Mahesh Gawali: Winning the title as a player, that, too, as a coach, was difficult, for sure. But now many things in SAFF have changed. Previously, only South Asian regional teams played in the SAFF. But now other teams like Lebanon and Kuwait are also participating. Yes, the team we had in Karachi had some gifted players and we faced good competition and qualities. It was a wonderful experience. Syed Nayeemuddin was our coach and his caring nature was too good. He took care of everybody in the team and there was a different type of motivation all around.
Q: Was there anything in Syed Nayeemuddin that inspired you as a coach when you took up the present assignment?
MG: Yes, certainly. When Nayeem saab was the coach, he used to motivate us daily. There was a phase in my life when I decided to stop playing football but he brought me back to the game. It was the turning point of my career and I achieved a lot thereafter. To be honest, it was he, who taught me never to give up. Now, I tell the youngsters to keep going. Don’t stop, it will make you a better player for sure, I tell them now.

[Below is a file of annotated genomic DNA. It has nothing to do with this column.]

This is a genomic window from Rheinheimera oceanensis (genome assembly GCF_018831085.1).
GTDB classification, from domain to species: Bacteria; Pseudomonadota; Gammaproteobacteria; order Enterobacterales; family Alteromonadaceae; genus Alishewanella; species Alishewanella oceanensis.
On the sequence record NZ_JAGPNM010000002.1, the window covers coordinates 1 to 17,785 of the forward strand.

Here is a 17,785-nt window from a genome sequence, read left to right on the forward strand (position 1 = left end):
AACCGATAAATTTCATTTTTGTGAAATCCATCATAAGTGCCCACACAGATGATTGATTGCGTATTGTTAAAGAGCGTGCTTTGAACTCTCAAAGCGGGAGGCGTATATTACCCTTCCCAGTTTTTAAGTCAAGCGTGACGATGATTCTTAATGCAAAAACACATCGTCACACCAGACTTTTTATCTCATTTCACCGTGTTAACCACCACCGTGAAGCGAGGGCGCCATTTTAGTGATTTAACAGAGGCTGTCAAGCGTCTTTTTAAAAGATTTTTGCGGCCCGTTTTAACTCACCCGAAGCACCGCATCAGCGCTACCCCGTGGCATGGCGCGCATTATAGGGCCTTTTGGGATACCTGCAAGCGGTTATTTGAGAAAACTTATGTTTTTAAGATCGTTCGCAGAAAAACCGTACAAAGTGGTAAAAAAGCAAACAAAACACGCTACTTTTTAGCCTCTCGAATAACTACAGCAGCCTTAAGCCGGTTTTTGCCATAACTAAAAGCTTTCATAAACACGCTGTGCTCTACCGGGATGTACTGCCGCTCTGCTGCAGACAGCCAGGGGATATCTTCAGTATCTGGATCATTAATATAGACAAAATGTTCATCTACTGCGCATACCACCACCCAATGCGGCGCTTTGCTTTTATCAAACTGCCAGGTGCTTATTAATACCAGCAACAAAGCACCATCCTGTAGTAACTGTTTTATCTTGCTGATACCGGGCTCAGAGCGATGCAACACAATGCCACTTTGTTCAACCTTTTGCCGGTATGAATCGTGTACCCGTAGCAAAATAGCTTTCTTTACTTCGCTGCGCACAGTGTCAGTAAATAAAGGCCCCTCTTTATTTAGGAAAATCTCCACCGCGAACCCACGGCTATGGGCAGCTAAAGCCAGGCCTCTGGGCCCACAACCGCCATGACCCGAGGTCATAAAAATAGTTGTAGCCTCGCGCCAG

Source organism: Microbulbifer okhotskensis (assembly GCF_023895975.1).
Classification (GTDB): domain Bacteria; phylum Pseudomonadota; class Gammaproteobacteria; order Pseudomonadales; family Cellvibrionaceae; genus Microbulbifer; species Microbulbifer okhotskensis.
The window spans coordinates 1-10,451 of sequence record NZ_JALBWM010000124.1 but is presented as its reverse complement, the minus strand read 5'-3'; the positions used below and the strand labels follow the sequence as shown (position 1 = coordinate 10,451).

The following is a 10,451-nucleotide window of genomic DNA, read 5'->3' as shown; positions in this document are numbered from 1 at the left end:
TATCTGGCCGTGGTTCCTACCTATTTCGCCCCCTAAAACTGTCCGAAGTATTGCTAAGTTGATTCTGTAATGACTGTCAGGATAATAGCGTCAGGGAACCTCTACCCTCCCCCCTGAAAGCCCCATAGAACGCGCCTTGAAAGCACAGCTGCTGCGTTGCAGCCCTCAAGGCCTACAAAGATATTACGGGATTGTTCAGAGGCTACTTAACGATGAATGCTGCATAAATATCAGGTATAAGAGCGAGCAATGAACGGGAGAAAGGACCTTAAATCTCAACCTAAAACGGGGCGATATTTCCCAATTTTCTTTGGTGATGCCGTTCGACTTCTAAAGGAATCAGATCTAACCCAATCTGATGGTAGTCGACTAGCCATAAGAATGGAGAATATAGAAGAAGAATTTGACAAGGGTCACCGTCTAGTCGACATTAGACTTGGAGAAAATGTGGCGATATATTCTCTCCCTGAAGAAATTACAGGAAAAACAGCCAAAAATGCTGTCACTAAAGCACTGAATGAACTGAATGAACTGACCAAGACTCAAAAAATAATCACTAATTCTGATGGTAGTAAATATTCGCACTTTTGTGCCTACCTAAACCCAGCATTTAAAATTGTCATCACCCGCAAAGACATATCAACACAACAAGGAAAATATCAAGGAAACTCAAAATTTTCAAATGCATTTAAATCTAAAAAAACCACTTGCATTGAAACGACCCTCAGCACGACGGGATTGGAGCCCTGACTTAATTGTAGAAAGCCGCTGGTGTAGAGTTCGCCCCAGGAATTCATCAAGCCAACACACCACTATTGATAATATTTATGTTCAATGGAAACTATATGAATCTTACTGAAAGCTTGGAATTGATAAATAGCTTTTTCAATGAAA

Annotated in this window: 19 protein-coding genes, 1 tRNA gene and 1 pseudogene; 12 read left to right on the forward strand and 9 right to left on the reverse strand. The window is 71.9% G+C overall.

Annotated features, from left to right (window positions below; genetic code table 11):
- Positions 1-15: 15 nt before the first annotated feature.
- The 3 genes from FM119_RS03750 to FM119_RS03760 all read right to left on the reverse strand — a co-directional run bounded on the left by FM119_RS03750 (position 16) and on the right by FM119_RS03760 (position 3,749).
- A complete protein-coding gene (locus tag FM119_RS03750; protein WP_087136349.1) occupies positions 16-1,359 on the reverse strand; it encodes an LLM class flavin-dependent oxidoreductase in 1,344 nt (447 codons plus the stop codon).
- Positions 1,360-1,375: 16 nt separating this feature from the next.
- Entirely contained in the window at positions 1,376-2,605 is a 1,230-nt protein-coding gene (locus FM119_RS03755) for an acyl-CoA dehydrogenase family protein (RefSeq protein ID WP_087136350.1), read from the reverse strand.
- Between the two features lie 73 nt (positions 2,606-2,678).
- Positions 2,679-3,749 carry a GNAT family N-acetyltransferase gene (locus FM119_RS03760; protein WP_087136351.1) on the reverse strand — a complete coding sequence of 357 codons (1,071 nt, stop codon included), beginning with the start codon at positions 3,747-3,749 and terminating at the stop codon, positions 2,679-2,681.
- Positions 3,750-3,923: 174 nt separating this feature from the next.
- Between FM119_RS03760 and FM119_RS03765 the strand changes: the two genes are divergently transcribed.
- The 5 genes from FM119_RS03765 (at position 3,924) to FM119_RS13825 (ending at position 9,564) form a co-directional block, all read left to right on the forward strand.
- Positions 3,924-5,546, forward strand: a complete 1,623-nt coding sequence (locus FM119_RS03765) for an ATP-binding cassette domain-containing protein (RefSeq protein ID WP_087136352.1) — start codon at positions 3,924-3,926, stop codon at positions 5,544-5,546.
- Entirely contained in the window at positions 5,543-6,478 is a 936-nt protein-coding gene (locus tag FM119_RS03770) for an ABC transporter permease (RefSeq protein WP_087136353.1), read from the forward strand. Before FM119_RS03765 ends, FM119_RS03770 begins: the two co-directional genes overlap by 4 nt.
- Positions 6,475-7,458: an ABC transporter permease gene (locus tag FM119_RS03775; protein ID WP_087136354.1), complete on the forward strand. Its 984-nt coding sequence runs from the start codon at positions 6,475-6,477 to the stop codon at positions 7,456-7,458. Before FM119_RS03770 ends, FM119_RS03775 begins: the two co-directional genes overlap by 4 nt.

Q: The AFC Asian Cup is knocking on the door, so what gives you hope for this team and why?
MG: Honestly, I have a lot of faith in the way this team is playing. Everyone is showing the right attitude on and off the pitch. It has surely raised its bar considerably higher now. I feel that when we play Australia also, it will be very difficult for them to beat us. I have this feeling because my confidence level has grown, which was not as much when I entered the senior team last year. At present, things are different. So, if we continue working the way we are now, it will be very good for each of us.
Q: What are the changes you are talking about?